Despite the public health significance of type 2 diabetes, little is known about the dietary risk factors in the development of the disease.91 Although genetic predisposition is a determinant of insulin resistance, diet and lifestyle are thought to play a role in the development of the syndrome. Animal studies suggest that a high-fat, high-refined carbohydrate, low fiber diet (typical Western diet) induces insulin resistance and precedes other aspects of the syndrome including obesity. Epidemiological studies of groups such as the Pima Indians have shown decreased prevalence with high-carbohydrate native diets, and increased with Westernized high-fat diets. Risk of diabetes has also been associated with low fiber intake and large glycemic response of foods.92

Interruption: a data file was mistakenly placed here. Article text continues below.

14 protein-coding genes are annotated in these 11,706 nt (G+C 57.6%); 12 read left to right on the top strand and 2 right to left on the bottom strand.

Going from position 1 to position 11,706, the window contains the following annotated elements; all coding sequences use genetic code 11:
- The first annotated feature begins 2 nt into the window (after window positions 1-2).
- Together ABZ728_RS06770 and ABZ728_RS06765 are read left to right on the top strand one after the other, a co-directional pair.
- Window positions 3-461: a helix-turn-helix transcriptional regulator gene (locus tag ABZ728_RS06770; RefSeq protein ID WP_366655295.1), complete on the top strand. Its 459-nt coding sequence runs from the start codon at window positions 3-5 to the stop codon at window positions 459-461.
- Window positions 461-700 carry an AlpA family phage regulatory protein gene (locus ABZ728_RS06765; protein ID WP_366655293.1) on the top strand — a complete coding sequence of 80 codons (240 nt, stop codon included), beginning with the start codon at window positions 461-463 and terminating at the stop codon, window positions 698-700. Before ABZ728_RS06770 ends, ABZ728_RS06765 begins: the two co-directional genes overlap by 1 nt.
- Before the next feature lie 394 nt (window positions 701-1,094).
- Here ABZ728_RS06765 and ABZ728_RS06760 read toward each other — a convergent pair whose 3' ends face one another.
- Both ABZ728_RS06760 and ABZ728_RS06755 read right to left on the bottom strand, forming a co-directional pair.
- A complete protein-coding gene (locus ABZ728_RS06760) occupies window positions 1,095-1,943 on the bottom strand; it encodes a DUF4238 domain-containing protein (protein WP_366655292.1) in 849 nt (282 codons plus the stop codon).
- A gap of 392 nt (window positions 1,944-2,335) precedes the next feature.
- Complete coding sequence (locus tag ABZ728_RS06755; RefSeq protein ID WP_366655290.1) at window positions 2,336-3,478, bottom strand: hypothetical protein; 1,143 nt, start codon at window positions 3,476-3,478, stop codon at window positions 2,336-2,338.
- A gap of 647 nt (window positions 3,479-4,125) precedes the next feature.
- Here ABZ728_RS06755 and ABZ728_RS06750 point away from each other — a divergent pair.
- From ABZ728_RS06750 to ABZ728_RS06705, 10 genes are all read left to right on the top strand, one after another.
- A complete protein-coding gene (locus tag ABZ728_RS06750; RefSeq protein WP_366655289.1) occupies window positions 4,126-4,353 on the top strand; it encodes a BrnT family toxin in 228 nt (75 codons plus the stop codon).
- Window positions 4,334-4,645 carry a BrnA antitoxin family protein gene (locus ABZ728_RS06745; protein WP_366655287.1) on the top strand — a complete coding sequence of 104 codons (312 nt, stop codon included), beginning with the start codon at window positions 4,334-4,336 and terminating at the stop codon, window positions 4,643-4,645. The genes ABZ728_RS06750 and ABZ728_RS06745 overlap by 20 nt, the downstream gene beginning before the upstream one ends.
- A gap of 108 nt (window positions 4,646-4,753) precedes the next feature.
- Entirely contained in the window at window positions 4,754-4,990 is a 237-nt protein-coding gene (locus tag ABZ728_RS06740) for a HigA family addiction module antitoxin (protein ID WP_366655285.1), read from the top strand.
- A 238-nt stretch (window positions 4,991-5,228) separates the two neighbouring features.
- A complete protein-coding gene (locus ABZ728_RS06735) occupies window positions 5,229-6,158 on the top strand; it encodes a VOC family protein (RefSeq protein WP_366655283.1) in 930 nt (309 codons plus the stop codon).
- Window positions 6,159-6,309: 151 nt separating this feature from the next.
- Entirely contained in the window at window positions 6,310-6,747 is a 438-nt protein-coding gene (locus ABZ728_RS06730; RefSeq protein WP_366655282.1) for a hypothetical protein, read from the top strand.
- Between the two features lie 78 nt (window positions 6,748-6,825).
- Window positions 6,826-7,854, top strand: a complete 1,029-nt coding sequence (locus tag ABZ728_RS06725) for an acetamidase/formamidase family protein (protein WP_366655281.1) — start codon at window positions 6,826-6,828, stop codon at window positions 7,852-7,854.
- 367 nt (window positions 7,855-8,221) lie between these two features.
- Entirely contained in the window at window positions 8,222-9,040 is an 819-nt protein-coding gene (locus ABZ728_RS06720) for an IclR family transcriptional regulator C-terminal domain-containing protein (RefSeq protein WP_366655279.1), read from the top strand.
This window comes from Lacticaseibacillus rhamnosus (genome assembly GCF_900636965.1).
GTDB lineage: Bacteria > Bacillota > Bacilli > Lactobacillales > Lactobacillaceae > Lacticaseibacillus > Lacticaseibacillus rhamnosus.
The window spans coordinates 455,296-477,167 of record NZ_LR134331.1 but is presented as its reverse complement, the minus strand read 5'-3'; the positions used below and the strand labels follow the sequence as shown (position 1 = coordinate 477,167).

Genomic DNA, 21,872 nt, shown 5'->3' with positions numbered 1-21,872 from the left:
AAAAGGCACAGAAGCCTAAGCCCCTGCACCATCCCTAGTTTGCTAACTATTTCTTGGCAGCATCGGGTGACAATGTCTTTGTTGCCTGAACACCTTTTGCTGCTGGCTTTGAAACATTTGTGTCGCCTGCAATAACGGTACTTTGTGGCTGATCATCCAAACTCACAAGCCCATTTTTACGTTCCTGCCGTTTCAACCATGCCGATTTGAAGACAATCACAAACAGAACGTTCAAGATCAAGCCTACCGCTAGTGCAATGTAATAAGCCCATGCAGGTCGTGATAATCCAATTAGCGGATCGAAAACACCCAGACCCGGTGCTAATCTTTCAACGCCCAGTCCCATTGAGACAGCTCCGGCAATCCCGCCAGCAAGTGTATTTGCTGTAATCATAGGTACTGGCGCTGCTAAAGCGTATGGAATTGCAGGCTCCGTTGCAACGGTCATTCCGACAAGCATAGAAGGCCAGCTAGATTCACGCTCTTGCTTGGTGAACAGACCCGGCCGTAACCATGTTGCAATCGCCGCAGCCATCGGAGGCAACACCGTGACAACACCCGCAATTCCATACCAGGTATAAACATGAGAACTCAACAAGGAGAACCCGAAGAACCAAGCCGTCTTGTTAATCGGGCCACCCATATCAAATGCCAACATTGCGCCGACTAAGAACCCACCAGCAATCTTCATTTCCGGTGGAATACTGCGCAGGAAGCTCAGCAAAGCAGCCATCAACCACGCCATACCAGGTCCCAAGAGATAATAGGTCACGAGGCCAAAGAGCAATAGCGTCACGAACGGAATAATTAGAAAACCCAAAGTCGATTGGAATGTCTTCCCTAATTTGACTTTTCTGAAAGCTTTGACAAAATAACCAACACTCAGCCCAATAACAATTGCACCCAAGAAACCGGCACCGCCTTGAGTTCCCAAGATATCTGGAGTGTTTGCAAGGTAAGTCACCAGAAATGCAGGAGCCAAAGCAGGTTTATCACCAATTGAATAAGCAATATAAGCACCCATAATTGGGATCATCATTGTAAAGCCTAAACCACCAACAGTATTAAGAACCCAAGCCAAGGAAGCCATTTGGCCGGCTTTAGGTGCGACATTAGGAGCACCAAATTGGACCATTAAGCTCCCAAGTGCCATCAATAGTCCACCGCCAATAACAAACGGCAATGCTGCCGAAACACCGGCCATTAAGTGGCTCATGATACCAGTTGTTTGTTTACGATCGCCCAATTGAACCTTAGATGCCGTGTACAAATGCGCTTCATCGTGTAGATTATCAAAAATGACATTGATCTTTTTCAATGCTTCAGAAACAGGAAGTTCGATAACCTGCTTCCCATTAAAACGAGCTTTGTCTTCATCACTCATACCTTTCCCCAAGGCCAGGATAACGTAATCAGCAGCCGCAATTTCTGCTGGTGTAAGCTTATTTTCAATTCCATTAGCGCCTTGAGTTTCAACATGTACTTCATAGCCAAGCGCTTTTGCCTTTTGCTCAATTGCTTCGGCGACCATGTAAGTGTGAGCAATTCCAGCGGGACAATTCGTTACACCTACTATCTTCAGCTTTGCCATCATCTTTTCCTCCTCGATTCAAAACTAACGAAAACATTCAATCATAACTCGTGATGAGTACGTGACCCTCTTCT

The negative effects are not limited to excess consumption but also to a sedentary life-style. The incidence of type 2 diabetes is lower in physically active persons than in those who are inactive. Physical activity enhances insulin sensitivity, decreases abdominal obesity, and may prevent the development of type 2 diabetes in susceptible persons.93,94